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Quote:
Originally Posted by wiredpsyche View Post
I'm wondering if there's anyone here who is poly in all their relationships and with all poly people and has been that way from the beginning?
Yep, and pretty much since I started dating.

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Originally Posted by wiredpsyche View Post
I've never met any of my exes at a bar or through a dating site, it has always been during the course of a normal activity
Yeah, I've always met people the same way most people do (I think). I've certainly met people at bars, but never through a dating site, and never through any organised public poly- event.
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  #15  
Old 06-24-2010, 01:58 AM
AutumnalTone AutumnalTone is offline
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Originally Posted by wiredpsyche View Post
LOL! I've been thinking of rejoining the SCA in hopes of finding more poly people...
You'll find lots of cheaters and relatively few poly folk, if your area is anything like this one.

Many more openly poly folk among the local Pagans and Burners.
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While polyamory, open relationships, and swinging are all distinctly different approaches to non-monogamy, they are not mutually exlusive. Folks can, and some do, engage in more than one of them at a time--and it's all good.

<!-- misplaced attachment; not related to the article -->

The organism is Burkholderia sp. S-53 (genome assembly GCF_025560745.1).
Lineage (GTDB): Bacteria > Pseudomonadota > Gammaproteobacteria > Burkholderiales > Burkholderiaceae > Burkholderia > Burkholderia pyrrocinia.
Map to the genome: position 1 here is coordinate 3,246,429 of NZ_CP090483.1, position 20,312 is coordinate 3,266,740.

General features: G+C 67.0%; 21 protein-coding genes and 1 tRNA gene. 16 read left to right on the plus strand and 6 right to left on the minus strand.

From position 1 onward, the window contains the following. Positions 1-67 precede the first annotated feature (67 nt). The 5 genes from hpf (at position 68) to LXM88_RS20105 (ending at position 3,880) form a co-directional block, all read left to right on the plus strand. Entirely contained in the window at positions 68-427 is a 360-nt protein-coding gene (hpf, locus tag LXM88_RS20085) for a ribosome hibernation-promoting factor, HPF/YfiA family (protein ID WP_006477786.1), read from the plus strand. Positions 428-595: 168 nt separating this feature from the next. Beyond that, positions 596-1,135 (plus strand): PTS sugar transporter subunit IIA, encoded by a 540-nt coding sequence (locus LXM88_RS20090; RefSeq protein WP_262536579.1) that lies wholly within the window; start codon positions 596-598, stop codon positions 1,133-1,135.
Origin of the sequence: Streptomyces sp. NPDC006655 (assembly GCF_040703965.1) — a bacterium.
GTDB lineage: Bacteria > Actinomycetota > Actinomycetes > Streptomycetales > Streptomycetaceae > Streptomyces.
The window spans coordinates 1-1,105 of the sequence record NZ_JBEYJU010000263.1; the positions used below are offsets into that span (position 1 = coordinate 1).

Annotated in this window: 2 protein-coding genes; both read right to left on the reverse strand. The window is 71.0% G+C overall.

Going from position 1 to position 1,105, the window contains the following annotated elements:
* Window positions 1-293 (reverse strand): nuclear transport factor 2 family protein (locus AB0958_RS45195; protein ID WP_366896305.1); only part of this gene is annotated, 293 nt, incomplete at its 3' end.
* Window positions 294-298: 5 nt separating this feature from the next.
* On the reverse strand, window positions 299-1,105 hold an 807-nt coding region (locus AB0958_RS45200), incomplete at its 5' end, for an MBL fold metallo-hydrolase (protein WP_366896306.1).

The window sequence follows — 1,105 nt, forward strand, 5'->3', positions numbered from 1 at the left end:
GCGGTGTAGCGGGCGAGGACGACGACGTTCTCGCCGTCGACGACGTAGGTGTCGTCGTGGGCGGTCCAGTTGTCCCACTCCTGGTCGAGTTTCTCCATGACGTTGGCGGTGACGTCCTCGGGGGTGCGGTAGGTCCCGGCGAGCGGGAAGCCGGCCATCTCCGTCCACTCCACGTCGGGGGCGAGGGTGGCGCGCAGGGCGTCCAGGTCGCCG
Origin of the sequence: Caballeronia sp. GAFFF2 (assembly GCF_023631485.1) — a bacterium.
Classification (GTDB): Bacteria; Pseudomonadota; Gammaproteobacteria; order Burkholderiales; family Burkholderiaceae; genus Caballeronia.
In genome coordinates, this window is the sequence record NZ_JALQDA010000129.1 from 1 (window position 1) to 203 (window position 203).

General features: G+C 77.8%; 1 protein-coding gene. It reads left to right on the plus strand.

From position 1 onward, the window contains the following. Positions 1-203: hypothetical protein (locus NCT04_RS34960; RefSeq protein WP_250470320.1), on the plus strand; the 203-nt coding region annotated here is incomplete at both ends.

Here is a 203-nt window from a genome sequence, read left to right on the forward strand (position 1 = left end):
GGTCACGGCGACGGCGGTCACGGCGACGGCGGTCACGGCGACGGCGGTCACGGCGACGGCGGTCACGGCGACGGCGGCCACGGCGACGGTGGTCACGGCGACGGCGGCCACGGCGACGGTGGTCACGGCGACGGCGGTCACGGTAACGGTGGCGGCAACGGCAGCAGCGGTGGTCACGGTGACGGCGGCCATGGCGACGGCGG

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  #16  
Old 06-24-2010, 02:02 AM
AutumnalTone AutumnalTone is offline
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Quote:
Originally Posted by wiredpsyche View Post
I guess that's what my problem is - I'm finding the type of person who is telling me that they could be poly or at least poly-compatible and then turning around as things get truly serious and rescinding that. I feel it is really unfair to me for them to change their minds and I don't know how to cope with it since all times that the mono-only thing has been declared by a partner of mine, I'm already in a relationship with them and have been for some time. It kills me to just break it off when they announce they can't be poly-compatible, especially since often by that time I've gotten quite attached.
This I don't understand, I guess. Anybody who lies to me about something like that is gone quickly. Homey don't play them games.

Quote: